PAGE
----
Auth.atlassian.io performance :-(

I don’t yet know if this is a legitimate gripe, or if what I’m seeing is expected and normal.

Having recently installed New Relic for our Jira Cloud add-on, Risk Register, I’m learning where the performance bottlenecks are. One that stands out is this: calls to auth.atlassian.io are relatively slow: ~800ms on average over the last 12 hours.

You’ll recall that auth.atlassian.io is the authorization server involved in OAuth 2.0 bearer tokens for apps.

In my view, the OAuth 2.0 JWT Bearer token authorization grant flow needs to be lightning fast, since it forms part of the infrastructure for add-ons across the board.

Right now, auth.atlassian.io is not listed on Atlassian’s Statuspage, and I think it should be because it’s an important piece of the add-on platform.

You could help by:

  • letting me know if you’ve seen similar performance from calls to auth.atlassian.io in your add-ons; and
  • commenting on the performance itself: acceptable? or something that needs to be addressed.
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Hi David,

Looking at our internal monitoring, the median response time for auth.atlassian.io is around 200ms, and the 75th percentile usually around 300ms. We do have some spikes in the 75th percentile that go to around 800ms, but these could easily be caused by a handful of slow cloud instances dominating the response times (we do occasionally have to call back to the cloud instance to retrieve some information). We also retry in case we get timeouts or errors from the downstream cloud instance, so those could also lengthen the response time.

If you’re regularly seeing 800ms response times, it could be caused by the specific cloud instances your addon is installed to. Also just to make sure, are you reusing the tokens? They stay valid for 15 minutes, so it should not be necessary to get a new token for every single request.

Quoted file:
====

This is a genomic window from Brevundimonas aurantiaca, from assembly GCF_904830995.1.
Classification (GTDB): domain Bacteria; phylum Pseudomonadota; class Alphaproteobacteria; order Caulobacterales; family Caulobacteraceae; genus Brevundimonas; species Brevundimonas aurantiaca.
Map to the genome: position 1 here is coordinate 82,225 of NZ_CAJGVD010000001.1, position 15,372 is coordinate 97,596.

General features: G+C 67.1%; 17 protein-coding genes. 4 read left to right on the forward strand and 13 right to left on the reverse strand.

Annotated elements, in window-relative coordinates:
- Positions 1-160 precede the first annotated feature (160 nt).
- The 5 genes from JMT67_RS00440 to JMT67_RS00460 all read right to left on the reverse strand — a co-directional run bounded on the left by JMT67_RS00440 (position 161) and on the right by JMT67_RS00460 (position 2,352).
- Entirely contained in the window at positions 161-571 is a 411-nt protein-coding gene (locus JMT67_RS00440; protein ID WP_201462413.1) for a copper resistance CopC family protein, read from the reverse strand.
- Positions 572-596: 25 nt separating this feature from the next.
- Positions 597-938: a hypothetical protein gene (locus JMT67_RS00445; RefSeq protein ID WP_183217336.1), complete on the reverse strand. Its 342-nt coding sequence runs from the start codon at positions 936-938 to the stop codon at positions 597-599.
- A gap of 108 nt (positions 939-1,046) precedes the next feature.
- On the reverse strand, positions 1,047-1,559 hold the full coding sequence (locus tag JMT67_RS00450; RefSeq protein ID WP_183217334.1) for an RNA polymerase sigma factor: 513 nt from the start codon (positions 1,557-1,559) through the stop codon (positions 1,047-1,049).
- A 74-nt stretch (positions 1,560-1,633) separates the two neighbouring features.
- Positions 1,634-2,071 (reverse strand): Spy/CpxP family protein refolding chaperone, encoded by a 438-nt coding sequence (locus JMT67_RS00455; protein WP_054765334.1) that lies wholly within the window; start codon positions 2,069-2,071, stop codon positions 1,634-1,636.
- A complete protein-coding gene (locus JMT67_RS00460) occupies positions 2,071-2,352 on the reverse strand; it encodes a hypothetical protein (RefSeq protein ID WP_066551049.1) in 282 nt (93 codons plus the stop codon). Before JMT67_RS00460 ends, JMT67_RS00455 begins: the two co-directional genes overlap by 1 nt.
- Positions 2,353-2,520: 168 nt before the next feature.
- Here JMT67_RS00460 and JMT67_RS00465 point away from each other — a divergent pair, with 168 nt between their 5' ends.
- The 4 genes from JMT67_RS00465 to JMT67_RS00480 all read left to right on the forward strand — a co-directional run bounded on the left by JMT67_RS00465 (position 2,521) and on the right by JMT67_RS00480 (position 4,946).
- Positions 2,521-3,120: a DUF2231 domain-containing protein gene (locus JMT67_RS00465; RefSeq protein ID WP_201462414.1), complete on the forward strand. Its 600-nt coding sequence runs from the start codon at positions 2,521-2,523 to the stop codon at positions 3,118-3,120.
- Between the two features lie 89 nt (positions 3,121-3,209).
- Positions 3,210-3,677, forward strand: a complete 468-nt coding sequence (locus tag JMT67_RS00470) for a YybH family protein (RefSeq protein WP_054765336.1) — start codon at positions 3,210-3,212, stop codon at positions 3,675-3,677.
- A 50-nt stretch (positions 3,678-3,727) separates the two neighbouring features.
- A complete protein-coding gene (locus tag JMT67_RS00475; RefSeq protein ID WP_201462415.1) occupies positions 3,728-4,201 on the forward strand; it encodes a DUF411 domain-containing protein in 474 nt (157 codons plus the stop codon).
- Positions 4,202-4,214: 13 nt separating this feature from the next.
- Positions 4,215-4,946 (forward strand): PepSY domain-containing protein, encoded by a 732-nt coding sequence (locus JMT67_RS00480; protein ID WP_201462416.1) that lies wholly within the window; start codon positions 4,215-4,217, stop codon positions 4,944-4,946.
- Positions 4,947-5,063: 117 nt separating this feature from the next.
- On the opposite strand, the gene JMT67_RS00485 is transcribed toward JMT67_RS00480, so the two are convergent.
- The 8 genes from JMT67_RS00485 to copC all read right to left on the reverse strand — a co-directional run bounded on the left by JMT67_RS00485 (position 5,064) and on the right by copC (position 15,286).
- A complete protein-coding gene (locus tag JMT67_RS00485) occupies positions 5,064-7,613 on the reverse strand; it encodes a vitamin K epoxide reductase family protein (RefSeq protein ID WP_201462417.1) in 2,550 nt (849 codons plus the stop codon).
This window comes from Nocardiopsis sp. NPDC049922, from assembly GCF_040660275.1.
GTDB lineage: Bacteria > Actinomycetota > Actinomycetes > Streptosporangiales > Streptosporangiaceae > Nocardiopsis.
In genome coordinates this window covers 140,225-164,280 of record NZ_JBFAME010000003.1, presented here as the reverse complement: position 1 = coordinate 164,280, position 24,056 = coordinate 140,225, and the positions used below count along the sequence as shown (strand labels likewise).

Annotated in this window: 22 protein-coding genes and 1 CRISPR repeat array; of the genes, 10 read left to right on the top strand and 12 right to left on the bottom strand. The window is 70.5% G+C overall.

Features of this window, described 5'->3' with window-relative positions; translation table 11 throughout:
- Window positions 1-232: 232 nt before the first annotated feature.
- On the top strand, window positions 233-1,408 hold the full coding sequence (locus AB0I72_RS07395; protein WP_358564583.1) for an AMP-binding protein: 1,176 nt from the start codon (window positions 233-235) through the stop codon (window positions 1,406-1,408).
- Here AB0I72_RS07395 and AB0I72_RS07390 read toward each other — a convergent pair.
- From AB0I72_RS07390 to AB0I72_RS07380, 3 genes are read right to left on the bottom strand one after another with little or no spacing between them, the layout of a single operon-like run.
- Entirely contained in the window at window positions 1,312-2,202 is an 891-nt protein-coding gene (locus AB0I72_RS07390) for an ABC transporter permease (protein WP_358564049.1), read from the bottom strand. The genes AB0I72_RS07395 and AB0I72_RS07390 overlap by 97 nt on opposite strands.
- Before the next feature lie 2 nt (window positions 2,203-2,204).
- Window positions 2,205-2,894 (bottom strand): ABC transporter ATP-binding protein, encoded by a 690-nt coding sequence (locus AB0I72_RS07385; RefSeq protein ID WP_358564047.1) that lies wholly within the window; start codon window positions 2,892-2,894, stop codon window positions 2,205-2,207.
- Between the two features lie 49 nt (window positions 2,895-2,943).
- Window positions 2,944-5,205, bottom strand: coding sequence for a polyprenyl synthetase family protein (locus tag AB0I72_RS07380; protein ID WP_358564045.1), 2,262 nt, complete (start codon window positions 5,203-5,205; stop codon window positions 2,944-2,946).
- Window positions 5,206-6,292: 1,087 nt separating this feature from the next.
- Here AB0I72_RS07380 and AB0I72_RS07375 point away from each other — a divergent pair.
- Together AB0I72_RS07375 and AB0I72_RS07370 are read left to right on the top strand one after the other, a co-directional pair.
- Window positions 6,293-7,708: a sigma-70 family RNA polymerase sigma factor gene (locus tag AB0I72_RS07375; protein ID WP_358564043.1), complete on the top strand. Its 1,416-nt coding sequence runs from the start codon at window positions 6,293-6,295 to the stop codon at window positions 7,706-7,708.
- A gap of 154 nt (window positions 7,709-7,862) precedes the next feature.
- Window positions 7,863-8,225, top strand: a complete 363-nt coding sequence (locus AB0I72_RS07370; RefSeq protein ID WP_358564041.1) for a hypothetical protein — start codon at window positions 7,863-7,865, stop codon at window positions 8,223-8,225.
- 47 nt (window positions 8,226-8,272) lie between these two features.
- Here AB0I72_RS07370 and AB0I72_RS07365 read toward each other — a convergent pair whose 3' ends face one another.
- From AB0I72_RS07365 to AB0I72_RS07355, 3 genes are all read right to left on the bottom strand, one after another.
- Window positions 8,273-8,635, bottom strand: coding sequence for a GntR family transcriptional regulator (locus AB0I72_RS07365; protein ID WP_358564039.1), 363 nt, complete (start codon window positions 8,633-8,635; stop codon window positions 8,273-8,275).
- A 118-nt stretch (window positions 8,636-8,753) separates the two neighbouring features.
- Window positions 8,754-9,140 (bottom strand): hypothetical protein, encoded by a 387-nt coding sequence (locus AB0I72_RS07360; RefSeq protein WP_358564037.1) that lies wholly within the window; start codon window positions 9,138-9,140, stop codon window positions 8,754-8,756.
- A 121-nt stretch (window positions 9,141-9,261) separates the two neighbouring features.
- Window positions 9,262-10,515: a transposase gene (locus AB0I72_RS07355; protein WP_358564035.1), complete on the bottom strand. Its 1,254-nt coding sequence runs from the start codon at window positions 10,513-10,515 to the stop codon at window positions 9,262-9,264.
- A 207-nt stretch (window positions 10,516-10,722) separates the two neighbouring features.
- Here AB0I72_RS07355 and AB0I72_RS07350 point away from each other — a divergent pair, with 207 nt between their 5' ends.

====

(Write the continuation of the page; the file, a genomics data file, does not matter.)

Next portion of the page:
I’ll also see if I can get auth.atlassian.io listed under Atlassian statuspage. Just for your peace of mind, we have not had any downtime since launch (expect for one ~2 minute blip caused by an AWS networking issue), and the service is monitored 24/7.

Cheers,
Eero

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Thanks for your detailed reply, Eero. I’ve been following the advice under Token expiration:

We suggest tracking expiration time and requesting a new token before it expires, rather than handling a token expiration error. Refresh tokens at the 30-60 second mark.

I interpreted that as: refresh every token 60 seconds after it is obtained. I suppose it could also be interpreted as: refresh every token 60 seconds before it is due to expire; i.e at the fourteen-minute mark.

Yes, so I guess the documentation could be more clear about this. The idea is that you should always check the exp claim for the actual expiration time (it’s 15 minutes at the moment but could change in the future), and then refresh the token 30-60 seconds before the expiration time just to make sure you’re not using an expired token.

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Perfect! Thanks for the clarification.